It has long been observed in the education profession that students get bored with being lectured. Not only does the learner lose interest by merely being given boatloads of information they don’t know how to use, but they also don’t always learn what they’re supposed to. If you do virtual trainings for your clients, you may have noticed something similar. Stony silence when you ask for questions and lots of follow-up about things you already covered in training are dead giveaways. It’s not uncommon for a straightforward, explanatory training session to leave clients more confused than when they showed up.
Most of us learn best when we do something, rather than being told something. Education professionals in the 21st century have recognized this and developed strategies to get past the lecturing model of teaching. “Doing” doesn’t always mean hands-on; it can also be applying critical thinking skills or even students teaching their peers – yet more ways your clients can apply the knowledge you provide them. Consider some of these teaching strategies to smarten up your next virtual training session.
Everything is more fun in groups. In the reality of the workplace, your clients will have to use your product or service as a team. Why not give them a little practice? In collaborative (or cooperative) learning, students work together to solve a problem, complete a task, or create a finished product. This is a great opportunity for businesses training clients on software or processes to get their clients to apply what they’ve learned.
Much of the learning in a collaborative learning exercise happens as the team members talk their way through finding a solution. It’s said that social interactions are one of the ways that people absorb information best, because it forms a distinct memory. They will also learn from each other, as they’ll be exposed to diverse opinions within their group. Clients will appreciate this opportunity to be challenged and they’ll start to see how the product or service can be used to their advantage.
What a student wants to get out of a class, or what your client wants to get out of a training, ultimately depends on them. This is the philosophy behind learner-centered teaching – it places the responsibility for learning on the student (which is really how it works, anyway). Rather than hand-feeding your clients information and hand-holding their way through the training, have them develop some of their own curriculum. This could be as simple as posing a provocative question and giving them 1-2 minutes to come up with their answer. Then, lead into the lesson. Another idea is to show them examples of the “right” and “wrong” way to use a product and have them identify which is which.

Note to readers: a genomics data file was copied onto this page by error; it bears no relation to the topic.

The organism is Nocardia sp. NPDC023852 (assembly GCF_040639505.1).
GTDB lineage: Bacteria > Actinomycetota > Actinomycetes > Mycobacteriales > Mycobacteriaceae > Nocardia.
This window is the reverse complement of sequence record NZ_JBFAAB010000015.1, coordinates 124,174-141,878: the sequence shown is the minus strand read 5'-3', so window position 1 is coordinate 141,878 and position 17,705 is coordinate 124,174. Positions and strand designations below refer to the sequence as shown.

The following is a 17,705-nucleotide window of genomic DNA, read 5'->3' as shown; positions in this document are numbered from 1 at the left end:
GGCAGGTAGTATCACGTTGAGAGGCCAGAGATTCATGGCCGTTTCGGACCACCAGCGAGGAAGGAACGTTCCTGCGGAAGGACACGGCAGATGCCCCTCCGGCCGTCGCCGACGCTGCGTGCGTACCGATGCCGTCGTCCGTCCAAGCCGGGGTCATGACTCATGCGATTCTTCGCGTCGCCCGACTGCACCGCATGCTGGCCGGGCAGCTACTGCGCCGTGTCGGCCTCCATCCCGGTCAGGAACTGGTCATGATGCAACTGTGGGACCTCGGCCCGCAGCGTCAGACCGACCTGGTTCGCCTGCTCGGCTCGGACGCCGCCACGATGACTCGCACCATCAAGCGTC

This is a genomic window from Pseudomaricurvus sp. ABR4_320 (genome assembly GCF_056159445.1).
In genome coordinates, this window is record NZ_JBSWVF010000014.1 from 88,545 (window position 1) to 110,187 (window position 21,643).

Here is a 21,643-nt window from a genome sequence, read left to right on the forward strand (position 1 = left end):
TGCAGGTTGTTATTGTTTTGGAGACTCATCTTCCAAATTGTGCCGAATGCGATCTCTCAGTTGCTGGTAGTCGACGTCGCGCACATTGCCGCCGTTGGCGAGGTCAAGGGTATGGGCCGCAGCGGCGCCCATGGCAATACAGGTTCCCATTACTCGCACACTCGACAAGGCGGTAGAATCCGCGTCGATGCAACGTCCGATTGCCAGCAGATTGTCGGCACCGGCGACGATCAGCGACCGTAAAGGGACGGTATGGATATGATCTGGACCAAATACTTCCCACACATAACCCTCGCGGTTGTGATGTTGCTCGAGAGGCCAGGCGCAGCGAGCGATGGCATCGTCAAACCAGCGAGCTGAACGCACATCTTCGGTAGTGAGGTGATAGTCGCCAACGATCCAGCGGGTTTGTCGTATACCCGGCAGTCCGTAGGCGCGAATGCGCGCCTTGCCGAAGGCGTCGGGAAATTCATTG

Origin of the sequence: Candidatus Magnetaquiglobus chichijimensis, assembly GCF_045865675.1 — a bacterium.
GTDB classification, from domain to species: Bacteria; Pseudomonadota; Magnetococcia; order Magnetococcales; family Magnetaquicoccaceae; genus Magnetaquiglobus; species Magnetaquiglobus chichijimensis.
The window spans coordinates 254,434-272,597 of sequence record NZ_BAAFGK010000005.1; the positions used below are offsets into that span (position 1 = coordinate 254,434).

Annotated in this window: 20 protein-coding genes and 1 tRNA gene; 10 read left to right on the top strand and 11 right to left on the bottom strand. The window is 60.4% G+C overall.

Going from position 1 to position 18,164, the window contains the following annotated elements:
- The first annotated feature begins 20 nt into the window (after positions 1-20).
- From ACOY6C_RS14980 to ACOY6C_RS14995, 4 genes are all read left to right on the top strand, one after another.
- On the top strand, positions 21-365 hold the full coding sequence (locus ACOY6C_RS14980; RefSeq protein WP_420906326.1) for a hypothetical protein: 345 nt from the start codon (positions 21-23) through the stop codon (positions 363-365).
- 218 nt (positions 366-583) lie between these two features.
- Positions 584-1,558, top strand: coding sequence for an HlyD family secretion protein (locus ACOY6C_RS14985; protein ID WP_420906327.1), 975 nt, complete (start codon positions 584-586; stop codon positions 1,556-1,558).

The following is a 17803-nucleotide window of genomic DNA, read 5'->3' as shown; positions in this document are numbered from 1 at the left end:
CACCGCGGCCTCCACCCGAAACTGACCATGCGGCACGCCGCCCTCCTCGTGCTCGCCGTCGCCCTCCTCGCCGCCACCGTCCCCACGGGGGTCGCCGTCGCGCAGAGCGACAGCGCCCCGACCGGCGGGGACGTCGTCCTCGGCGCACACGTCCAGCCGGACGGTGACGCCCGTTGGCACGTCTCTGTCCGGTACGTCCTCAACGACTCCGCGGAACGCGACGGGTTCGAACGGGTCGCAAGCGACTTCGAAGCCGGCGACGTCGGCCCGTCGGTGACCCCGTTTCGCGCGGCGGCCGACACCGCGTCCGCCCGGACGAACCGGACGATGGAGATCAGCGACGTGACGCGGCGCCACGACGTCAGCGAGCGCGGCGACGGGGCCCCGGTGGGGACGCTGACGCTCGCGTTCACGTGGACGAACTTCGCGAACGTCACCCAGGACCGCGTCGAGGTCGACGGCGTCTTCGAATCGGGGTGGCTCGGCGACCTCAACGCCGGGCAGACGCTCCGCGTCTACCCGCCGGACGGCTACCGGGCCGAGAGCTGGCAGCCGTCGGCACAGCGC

Just because your clients will be taking the wheel doesn’t take you out of the picture. You’ll be in the passenger seat instructing them on the right turns to take and brakes to make. A key part of learner-centered training is that the clients are given explicit instructions on the skills needed to do the work. Whether you’re getting them to do a free writing exercise about a topic before going more in depth, or asking them to come up with a list of information based on what they’ve just learned, you’re still an integral part of the process.
Teaching With Case Studies
Case studies are essential in the business world for showing examples of best practices and demonstrating how to replicate that success. Teachers in the classroom show case studies to demonstrate how a concept works or can be applied. In your virtual trainings with clients, you can do both. Show them how other companies have used your product or service in the field, and how they were successful because of it. Then present them with a scenario in which they – individually or groups – have to apply the product or service to solve a particular problem.
Your clients likely already have good logic and problem-solving skills, but haven’t yet used those skills with your product or service in mind. The case studies you give them are a gift of “thinking outside the box” – the box being their preconceptions of the product or service, and their past experiences with similar concepts. With some examples and practical exercises, they can start to think both idealistically and rationally about what your business has to offer.
As a virtual trainer, you’re always looking for ways to add value to your training sessions. Add interdisciplinary teaching to your trainer’s toolkit. This teaching strategy combines two or more topics into one lesson. In training sessions, this can be applied by offering the practical skills to make use of a product or service, combined with new information about the client’s industry. Think combining a tutorial on video editing software with a short presentation on new trends in the film industry for a documentary company.
At first it may seem that combining two topics into one virtual training session might be information overload. And it can be, if the topics are too unrelated or you present too much information at once. Give just enough information on both – and make sure to tie them together – and you will have clients who truly understand the value of your product or service.